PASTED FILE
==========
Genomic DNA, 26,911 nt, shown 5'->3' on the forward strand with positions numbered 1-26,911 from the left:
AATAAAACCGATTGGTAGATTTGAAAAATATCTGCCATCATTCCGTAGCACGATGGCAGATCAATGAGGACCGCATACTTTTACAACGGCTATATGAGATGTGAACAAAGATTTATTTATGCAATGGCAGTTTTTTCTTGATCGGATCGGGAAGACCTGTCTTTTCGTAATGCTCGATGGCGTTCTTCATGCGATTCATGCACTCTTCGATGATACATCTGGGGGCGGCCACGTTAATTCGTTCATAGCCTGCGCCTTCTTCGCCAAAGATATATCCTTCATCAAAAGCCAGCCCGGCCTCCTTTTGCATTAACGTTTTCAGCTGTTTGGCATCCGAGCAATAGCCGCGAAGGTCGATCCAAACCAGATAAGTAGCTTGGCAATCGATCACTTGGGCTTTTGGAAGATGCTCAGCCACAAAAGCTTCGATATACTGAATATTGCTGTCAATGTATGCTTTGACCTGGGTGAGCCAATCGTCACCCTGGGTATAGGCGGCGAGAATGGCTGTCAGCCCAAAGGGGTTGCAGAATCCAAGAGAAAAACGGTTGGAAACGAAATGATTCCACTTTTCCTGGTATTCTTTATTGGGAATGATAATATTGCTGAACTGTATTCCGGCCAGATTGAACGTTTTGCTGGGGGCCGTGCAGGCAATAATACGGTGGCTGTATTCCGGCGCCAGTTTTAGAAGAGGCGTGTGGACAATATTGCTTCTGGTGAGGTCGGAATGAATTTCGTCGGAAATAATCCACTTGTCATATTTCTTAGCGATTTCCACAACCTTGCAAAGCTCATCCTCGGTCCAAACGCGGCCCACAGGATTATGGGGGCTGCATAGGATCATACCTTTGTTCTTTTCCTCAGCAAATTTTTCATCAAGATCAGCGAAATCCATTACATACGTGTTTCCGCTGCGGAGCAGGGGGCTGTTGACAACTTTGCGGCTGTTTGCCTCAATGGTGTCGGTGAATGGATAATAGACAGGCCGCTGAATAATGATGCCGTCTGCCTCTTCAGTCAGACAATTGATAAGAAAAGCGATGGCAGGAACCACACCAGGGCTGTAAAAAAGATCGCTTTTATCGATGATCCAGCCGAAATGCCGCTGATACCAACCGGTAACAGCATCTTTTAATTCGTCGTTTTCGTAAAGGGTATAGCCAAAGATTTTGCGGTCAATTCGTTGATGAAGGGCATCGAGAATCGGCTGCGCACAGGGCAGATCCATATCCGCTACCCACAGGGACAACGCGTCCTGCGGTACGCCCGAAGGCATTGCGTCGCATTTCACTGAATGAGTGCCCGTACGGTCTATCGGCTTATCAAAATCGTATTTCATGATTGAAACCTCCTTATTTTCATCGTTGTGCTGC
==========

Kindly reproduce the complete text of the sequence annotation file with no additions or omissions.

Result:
Genomic DNA, 26,911 nt, shown 5'->3' on the forward strand with positions numbered 1-26,911 from the left:
AATAAAACCGATTGGTAGATTTGAAAAATATCTGCCATCATTCCGTAGCACGATGGCAGATCAATGAGGACCGCATACTTTTACAACGGCTATATGAGATGTGAACAAAGATTTATTTATGCAATGGCAGTTTTTTCTTGATCGGATCGGGAAGACCTGTCTTTTCGTAATGCTCGATGGCGTTCTTCATGCGATTCATGCACTCTTCGATGATACATCTGGGGGCGGCCACGTTAATTCGTTCATAGCCTGCGCCTTCTTCGCCAAAGATATATCCTTCATCAAAAGCCAGCCCGGCCTCCTTTTGCATTAACGTTTTCAGCTGTTTGGCATCCGAGCAATAGCCGCGAAGGTCGATCCAAACCAGATAAGTAGCTTGGCAATCGATCACTTGGGCTTTTGGAAGATGCTCAGCCACAAAAGCTTCGATATACTGAATATTGCTGTCAATGTATGCTTTGACCTGGGTGAGCCAATCGTCACCCTGGGTATAGGCGGCGAGAATGGCTGTCAGCCCAAAGGGGTTGCAGAATCCAAGAGAAAAACGGTTGGAAACGAAATGATTCCACTTTTCCTGGTATTCTTTATTGGGAATGATAATATTGCTGAACTGTATTCCGGCCAGATTGAACGTTTTGCTGGGGGCCGTGCAGGCAATAATACGGTGGCTGTATTCCGGCGCCAGTTTTAGAAGAGGCGTGTGGACAATATTGCTTCTGGTGAGGTCGGAATGAATTTCGTCGGAAATAATCCACTTGTCATATTTCTTAGCGATTTCCACAACCTTGCAAAGCTCATCCTCGGTCCAAACGCGGCCCACAGGATTATGGGGGCTGCATAGGATCATACCTTTGTTCTTTTCCTCAGCAAATTTTTCATCAAGATCAGCGAAATCCATTACATACGTGTTTCCGCTGCGGAGCAGGGGGCTGTTGACAACTTTGCGGCTGTTTGCCTCAATGGTGTCGGTGAATGGATAATAGACAGGCCGCTGAATAATGATGCCGTCTGCCTCTTCAGTCAGACAATTGATAAGAAAAGCGATGGCAGGAACCACACCAGGGCTGTAAAAAAGATCGCTTTTATCGATGATCCAGCCGAAATGCCGCTGATACCAACCGGTAACAGCATCTTTTAATTCGTCGTTTTCGTAAAGGGTATAGCCAAAGATTTTGCGGTCAATTCGTTGATGAAGGGCATCGAGAATCGGCTGCGCACAGGGCAGATCCATATCCGCTACCCACAGGGACAACGCGTCCTGCGGTACGCCCGAAGGCATTGCGTCGCATTTCACTGAATGAGTGCCCGTACGGTCTATCGGCTTATCAAAATCGTATTTCATGATTGAAACCTCCTTATTTTCATCGTTGTGCTGC